- May 19, 2005
- Total Time
Airbus or Boeing??? Pro's and Con's from you guys that fly them??
Not true with the 777. The Autothrottle keeps working fine during single-engine operation. Further, the movement of the thrust levers isn't just " nice ", it is critical to situational awareness. I would bet a lot of money that had the A-320 that crashed doing the low pass had thrust levers that moved the crash would not have happened. The crew would have been aware that the thrust was not responding in a more timely manner and would have reacted those precious few seconds sooner.The Northwest pilot flew both the 757 and A320 and said yes, it is nice to have the thrust levers move with power changes, but once you get used to checking the N1 gauges on the A320, it is no big deal. He also said, however, the biggest benefit to having autothrust is during single engine situations. The Airbus remains completely useful, but in the Boeing, you need to disconnect the autothrust and manually control it....basically giving you extra work during an emergency.
I think there's some confusion about engines. Our A319's and non-old A320's both have IAE A5 engine variants. Northwest flies the CFM engine so I don't know about those. The A319 is the better performer as you wrote.PulluP said:Of course it is true that the '-A5 powered' newer Airbuses have much better performance...why? because they are on A319s which of course are lighter than the A320; the -A1 engines are on A320s (newer A320s have -A3 engines).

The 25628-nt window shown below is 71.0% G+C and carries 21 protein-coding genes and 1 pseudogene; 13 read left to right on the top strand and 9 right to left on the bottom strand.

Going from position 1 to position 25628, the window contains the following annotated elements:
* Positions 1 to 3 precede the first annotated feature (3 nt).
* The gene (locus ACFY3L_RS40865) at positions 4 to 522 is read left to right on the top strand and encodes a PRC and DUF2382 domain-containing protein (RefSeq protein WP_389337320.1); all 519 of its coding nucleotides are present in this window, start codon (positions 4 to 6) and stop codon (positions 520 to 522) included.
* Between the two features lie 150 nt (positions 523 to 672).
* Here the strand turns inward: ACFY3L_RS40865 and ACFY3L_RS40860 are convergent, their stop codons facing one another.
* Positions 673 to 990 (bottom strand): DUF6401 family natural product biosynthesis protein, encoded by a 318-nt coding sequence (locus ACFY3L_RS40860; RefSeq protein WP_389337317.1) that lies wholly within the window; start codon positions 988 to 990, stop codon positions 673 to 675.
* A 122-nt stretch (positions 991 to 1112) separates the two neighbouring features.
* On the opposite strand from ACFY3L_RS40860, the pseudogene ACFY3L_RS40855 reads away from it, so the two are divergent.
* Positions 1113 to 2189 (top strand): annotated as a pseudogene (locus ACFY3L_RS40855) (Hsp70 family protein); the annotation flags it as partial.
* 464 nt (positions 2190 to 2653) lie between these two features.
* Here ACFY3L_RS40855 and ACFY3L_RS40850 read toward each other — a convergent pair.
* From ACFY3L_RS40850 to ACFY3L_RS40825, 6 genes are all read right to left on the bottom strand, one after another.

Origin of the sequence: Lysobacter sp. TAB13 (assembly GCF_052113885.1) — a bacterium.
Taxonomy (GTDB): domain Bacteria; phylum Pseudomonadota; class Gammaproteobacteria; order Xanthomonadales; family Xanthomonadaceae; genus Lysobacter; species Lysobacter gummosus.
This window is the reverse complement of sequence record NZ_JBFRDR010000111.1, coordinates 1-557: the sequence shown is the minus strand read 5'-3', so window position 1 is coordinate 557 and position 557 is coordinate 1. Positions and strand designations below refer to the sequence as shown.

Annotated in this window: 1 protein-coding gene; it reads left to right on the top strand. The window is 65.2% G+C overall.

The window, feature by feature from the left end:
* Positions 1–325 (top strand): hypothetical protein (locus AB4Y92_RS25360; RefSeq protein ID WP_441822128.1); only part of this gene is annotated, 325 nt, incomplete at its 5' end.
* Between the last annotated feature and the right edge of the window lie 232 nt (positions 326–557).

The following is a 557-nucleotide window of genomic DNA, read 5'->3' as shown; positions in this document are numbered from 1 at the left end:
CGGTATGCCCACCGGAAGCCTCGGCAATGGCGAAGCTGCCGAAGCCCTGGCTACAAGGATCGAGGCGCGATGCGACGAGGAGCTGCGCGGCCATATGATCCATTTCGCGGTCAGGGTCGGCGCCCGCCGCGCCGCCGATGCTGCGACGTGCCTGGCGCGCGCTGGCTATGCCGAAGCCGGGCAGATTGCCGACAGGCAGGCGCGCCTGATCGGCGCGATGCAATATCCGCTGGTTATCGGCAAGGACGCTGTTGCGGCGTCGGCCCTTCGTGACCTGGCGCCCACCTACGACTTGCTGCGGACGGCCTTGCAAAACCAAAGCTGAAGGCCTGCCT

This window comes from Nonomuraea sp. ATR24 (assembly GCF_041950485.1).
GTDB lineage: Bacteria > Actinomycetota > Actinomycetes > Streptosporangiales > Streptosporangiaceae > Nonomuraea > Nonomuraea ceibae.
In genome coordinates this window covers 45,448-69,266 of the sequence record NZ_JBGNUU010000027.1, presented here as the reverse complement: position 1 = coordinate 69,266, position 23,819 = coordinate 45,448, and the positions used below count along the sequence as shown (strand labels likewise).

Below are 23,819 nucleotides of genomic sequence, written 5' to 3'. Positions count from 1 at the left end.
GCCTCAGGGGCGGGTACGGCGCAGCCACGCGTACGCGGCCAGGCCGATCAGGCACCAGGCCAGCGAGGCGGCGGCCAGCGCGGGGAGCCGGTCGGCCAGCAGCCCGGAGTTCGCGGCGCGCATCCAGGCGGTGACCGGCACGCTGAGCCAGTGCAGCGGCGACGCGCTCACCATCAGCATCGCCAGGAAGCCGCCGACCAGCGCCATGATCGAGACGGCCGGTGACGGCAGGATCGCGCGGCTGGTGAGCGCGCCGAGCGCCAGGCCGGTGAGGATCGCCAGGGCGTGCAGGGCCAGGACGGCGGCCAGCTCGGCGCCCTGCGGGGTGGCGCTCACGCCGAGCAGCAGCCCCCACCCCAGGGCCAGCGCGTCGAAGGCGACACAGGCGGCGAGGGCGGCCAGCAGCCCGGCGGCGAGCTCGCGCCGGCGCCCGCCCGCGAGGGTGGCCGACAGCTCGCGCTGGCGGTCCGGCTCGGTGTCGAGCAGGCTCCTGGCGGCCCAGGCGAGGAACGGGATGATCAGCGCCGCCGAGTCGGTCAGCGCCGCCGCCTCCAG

I haven't flown an Airbus product, but I can still very easily answer your question with this: pay and quality of life (schedule). That will determine which is the better airplane.MVSW said:Airbus or Boeing??? Pro's and Con's from you guys that fly them??
Having flown 320, 737 and MD80MVSW said:Airbus or Boeing??? Pro's and Con's from you guys that fly them??
The brakes on the 73 would to......if it could tell you what your brake temp is. Instead of it having the ability to show you the brake temp the 73 has those brake cooling tables in the flight manual. I'd bet those brake temps on the 73 are over 300 C more than you think.Chronic Jetlag said:The brakes overheat 90% of the time after the roll out. Everytime we put on the brake fans I feel like I'm turning on a pair of blow dryers to cool Barbie's wheels.
That's forked up. Never heard of that one happening. I know I may have sounded like a Bus salesman in this thread but in that situation you can look at it like this. In alternate law you still had more protections than you did in the 80 or the 73. Again, the protections shouldn't come into play as long as the airplane is operated in it's flight envelope but even with the failure you got you were still fine in alternate law.yaks said:R and L aileron faults on liftoff resulting in flight controls reverting to alternate law. 10 MD80's or 737's could fly the schedule it takes 15 busses to fly.